The death of Dr. J. Allen Hynek in April 1986 came as a shock to me.
At the time, he, Philip Imbrogno and I were working on a book together long distance. Dr. Hynek lived in Scottsdale, Arizona, Phil in Connecticut and I in Florida. We kept in touch by phone and mail.
I knew Dr. Hynek had a brain tumor but I hadn’t heard from him in about a month or so and didn't realize he was gravely ill. I didn’t know he had died until I read an obituary in a newspaper one morning at work.
The book we were writing was NIGHT SIEGE, The Hudson Valley UFO Sightings, which was published in 1987 by Ballantine Books in New York.
The book detailed a large number of sightings of a huge triangular object, or objects, by many people in lower New York State just north of Manhattan and nearby areas of Connecticut in the early 1980s.
Dr. Hynek, as most people should know, was the first scientist to publicly assert that UFOs should be taken seriously and should be scientifically studied. He was an astrophysicist and for more than twenty years had been the astronomical consultant to the U.S. Air Force’s Project Sign and Project Blue Book, which investigated UFO reports.
When the Air Force abandoned those studies in 1969, saying UFOs were no longer worth investigating, Dr. Hynek disagree with that conclusion. He had seen too many reports that could not be explained as planes, planets, balloons or whatever.
For eighteen years he was a professor and chairman of the Department of Astronomy at Northwestern University in Evanston, Illinois, retiring in 1978. In 1973 he founded the Center for UFO Studies in Evanston.
I first met him in late 1975, when I was a reporter for the National Enquirer and he was one of the members of the Enquirer’s so-called Blue Ribbon UFO Panel.
MOST IMPORTANT CASES
At that time the Enquirer had publicly offered a million-dollar reward for anyone who could prove that UFOs were extraterrestrial. The Panel consisted of four or five scientists who examined cases reported by the Enquirer to see if any of them had that proof.
None ever did, but the Enquirer also paid out up to ten thousand dollars each year to the people involved in the “most scientifically important” UFO case. That was the panel’s real responsibility, and there were some very good cases over the years.
The Enquirer paid none of the panelists but it did pay all expenses for the panel’s meetings that took place over a weekend once or twice a year. Those meetings were held in many places, sometimes in Florida (where the Enquirer's offices were located) but also in New York City, Salt Lake City and Mexico City.
The panelists represented CUFOS, MUFON, APRO and NICAP – the Center for UFO Studies, the MUFON UFO Network, the Aerial Phenomena Research Organization, and the National Investigations Committee on Aerial Phenomena. Only MUFON and CUFOS still exist.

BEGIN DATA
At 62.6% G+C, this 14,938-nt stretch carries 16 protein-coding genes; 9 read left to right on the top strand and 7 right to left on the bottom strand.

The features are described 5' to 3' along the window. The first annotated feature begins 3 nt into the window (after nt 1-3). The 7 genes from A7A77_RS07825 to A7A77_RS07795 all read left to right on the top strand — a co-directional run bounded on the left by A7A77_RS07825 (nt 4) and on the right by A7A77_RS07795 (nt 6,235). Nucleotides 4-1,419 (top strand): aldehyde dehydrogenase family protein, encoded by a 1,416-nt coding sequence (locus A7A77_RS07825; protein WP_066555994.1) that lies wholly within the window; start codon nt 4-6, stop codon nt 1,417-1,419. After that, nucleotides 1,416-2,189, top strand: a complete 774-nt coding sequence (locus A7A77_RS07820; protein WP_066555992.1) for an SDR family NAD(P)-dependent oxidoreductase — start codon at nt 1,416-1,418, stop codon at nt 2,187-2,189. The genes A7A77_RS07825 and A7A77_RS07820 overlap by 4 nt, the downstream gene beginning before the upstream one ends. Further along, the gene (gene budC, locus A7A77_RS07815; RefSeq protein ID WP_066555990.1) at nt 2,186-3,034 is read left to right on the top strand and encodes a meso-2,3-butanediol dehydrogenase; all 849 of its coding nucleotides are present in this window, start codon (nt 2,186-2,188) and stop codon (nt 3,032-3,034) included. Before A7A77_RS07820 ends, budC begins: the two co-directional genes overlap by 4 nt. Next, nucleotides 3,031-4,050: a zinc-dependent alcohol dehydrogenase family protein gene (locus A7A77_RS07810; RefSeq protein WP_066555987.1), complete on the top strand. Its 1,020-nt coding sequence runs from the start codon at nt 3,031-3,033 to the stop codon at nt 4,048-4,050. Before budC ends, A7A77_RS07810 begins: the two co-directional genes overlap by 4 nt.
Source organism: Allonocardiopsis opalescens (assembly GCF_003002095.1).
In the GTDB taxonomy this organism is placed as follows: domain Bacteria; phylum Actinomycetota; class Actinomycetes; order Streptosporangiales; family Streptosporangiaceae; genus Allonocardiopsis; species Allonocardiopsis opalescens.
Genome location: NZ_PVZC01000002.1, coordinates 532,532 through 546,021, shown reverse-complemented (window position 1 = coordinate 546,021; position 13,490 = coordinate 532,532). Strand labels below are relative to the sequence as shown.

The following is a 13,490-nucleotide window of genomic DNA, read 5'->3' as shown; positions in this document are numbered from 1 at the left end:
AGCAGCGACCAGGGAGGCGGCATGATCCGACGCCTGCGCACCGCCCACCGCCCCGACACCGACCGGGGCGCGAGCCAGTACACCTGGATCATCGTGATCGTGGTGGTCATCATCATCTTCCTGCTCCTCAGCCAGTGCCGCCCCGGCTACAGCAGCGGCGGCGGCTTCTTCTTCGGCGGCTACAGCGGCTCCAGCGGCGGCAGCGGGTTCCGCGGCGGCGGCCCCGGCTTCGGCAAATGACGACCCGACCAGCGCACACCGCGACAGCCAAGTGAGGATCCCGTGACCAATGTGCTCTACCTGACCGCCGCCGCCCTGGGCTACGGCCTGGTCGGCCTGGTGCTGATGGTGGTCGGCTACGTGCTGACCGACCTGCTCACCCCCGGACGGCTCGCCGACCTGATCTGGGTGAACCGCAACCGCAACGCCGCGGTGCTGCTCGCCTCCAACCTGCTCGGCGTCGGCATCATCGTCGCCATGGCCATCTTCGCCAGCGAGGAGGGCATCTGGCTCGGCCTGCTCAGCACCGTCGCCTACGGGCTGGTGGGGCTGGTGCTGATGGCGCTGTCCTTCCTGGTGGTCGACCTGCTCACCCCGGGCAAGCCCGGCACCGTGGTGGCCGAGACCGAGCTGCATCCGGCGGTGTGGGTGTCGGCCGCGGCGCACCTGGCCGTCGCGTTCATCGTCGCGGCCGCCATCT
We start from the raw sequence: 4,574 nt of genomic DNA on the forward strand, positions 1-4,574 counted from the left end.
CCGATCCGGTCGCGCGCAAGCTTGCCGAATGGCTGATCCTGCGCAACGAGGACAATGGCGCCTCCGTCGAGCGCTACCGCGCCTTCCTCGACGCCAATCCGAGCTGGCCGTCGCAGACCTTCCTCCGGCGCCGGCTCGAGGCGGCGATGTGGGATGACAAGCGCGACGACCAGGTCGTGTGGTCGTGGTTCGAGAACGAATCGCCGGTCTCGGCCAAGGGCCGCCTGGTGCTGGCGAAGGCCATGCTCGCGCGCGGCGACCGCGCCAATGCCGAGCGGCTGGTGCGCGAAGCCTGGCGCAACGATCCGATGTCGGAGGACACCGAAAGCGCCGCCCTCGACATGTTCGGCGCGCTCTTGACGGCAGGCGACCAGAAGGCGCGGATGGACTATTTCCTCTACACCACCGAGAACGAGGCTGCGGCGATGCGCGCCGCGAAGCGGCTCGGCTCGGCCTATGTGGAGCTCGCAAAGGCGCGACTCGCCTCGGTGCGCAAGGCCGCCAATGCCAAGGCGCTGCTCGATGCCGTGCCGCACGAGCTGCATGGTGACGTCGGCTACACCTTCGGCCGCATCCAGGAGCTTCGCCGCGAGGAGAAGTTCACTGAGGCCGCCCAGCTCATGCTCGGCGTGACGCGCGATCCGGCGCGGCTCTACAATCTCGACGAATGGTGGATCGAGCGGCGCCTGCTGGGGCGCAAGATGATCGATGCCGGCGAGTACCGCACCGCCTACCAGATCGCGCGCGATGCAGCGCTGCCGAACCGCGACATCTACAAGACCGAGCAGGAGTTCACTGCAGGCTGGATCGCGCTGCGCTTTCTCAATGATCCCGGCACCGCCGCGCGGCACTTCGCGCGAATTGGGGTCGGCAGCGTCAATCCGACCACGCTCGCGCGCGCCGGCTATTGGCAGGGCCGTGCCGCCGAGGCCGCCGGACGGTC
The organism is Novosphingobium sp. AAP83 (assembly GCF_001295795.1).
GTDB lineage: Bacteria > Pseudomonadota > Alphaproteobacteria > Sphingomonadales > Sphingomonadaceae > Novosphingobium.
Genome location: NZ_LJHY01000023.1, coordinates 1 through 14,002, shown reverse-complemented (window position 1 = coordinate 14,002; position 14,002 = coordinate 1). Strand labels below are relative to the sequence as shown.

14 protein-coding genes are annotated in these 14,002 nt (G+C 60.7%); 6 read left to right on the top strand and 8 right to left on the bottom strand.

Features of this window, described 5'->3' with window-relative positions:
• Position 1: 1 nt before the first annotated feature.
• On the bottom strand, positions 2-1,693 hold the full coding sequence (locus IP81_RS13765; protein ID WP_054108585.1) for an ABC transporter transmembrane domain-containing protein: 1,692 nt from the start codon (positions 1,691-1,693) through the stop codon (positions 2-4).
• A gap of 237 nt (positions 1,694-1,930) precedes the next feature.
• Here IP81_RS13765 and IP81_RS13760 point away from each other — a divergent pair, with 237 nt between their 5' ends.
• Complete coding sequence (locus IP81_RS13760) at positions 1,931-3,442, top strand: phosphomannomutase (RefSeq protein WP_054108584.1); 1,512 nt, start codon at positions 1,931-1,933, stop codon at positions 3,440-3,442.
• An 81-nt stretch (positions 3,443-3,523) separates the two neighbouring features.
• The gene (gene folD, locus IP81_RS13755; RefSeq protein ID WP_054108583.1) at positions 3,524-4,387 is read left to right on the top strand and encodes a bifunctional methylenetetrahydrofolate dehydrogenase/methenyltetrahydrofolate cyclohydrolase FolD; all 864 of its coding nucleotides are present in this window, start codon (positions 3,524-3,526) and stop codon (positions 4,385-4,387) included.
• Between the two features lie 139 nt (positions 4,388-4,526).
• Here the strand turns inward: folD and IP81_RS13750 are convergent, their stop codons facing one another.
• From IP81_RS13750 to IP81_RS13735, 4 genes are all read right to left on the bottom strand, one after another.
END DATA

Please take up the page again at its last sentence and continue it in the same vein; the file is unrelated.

Like most of the other panelists, Dr. Hynek agreed to join the panel in the hope that the Enquirer would help fund UFO research. It did, to some extent, but never as much as anyone hoped for. Because of that, Dr. Hynek felt he was being used and resigned from the panel after a couple of years.
Even after he left, I continued to share with him (as well as the leaders of the other UFO groups) the interviews and other information I got while running down UFO reports in a number of countries.
I also stayed in touch with him after he left the panel, and in the following years he paid me what I consider a great compliment. Two different times he told me that if CUFOS could have afforded it, he would have hired me as a full time investigator for the center.
The last time I saw him was around 1984 or 1985, when he was visiting a longtime friend of his, Dr. Willy Smith, when Willy lived in Sanford, Florida, near Orlando. I drove up and spent the day with them.
It was just a few months later that we began working together on NIGHT SIEGE. Dr. Hynek and Phil Imbrogno had done a lot of work investigating the 1983 sightings and decided to write a book, but they needed a writer.
SECOND EDITION PUBLISHED
Phil had done most of the investigating but writing wasn’t one of his strong points, and Dr. Hynek didn’t feel physically up to the task. Their agent, John White, put them in touch with me. With material supplied by Phil, I wrote drafts of the first two chapters. Dr. Hynek and Phil liked what they saw and we signed contracts.
We were only a few chapters into the book when Dr. Hynek died. From then until the time the manuscript went to the publisher, his widow Mimi worked with us, critiquing the chapters.
The book was not a great success, selling less than thirty thousand copies. But in 1997 Phil persuaded Llewellyn Publications in St. Paul, Minnesota, to publish an expanded and revised second edition of NIGHT SIEGE.
This required writing a couple of new chapters and revising several more. But Llewellyn also wanted the entire new manuscript to be submitted to them on a floppy disk. I had used a computer writing the original book but the files were long gone. All we had were copies of the book.
Not all was lost, however. By then I was into my third or fourth computer and I had to cut apart one copy of the original book and scan it into my computer, page by page. It worked... after a fashion.
Scanners don’t always see things the way I see them. After scanning the entire book, I went through it looking for mistakes – and was dismayed at what I found.
Virtually every time the name “Allen Hynek” appeared, the scanner interpreted it as “Alien Hynek.”
That was a horrifying shock. It prompted me to closely read the entire manuscript two more times to make sure that nothing even remotely alien appeared in the final version.